One of the biggest concerns is that expansion into a new market may require the company to implement different marketing strategies. The cultural context of a market plays a huge role in determining the nature of market activities (Newman and Foxall, 2003). In this light, Zara’s operations in Belgium should respect the market culture of the country. For instance, it would be offensive to use scantily dressed models in a region that is conservative and closely knit. One of the implications of localising a marketing strategy to the culture of a country is budget and control. To come up with an effective marketing plan, there is a need for financial analysis on Zara’s expansion into Belgium. The analysis identifies business factors that affect the budgeting of the marketing department and overall productivity of the company. The increased demand for fashion products has attracted new entrants and intensified competition in the fashion business. The financial analysis is crucial in determining the feasibility of marketing activities to promote a brand in new markets (Ho, 2014). Therefore, the rudimentary analysis creates a framework that is instrumental in guiding the marketing operations of Zara (Rothaermel, 2015).
It is a framework which determines the attractiveness of the market by providing an overview of the profitability and sustainability of a business venture into a new regional market. The threat of substitutes in retail fashion is very high as the industry has an assortment of various products and services. The rivalry of the competitors is high because players in the fashion industry tend to offer homogenous fashion products. In this light, the competitiveness of the market is through pricing, personalisation and customisations of products to appeal to the needs of
customers. The barriers to entry in the business are high as retail fashion is capital intensive (Thursby and Berbari, 2016). This makes it difficult for companies to pool funds and enter the industry. Zara sources raw material and other products from Europe and Asia. Purchasing products from both Europe and Asia allow Zara to reduce the wait time associated with delays from one supplier (Danese, 2004) thus increasing its bargaining power as a supplier because it always has the fashion products that customers need. The bargaining power of the suppliers is low to moderate which facilitates the creation a free competition and makes it easier for customers to shift from one retailer to another with ease. Additionally, the presence of homogenous products in the market reduces the bargaining power of suppliers. The bargaining power of the buyers high to moderate due to the presence of a large number of suppliers from which the buyers can choose from due to the presence of the homogeneous product.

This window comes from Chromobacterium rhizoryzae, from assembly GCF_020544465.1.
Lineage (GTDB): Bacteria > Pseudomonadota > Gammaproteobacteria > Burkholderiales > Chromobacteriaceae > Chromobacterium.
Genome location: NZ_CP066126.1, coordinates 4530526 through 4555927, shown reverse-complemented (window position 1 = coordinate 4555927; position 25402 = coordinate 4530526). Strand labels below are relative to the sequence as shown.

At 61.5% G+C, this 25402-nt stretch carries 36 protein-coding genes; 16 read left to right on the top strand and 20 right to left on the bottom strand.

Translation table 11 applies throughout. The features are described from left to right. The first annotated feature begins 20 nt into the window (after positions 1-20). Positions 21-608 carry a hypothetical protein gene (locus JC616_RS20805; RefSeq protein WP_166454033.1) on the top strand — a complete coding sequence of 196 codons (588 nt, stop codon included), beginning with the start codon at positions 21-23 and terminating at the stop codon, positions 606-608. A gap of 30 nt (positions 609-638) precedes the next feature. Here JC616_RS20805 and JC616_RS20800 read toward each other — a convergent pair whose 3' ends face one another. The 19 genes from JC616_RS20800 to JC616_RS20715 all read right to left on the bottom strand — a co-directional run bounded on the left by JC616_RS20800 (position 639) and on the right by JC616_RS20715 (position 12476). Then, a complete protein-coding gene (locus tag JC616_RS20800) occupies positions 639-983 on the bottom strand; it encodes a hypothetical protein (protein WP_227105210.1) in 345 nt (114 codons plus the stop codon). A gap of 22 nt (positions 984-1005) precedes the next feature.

It examines the internal strengths and weakness of the project and explores the external opportunities and threats to the fashion. The strengths of the business are that Zara’s organisational culture advocates for creativity and innovativeness. Creativity is pivotal in providing a competitive advantage to fashion designing companies. The weaknesses of the business are that it is capital intensive and the return on equity is not assured (Rothaermel, 2015). The opportunities include the chance for Zara’s business to expand into new international markets. The primary threats to Zara’s operations in Belgium are the presence of high competition and stringent regulations which affect the quick attainment of the profit and growth margins of the business.
The analysis reveals the feasibility and viability of the project. The business is a profitable endeavour as the retail fashion sector has seen significant progress in the overall spending of people. Additionally, the company will attain considerable growth in its profits margins since
Belgium is a huge market in the European Union. This highlights the benefits of reduced operating cost in the business in the purchase of products. Besides, it gives the business a competitive edge among international competitors. The perpetual achievement of the business growth parameters will provide an infrastructure for the business to expand and extend their operations across geographical borders.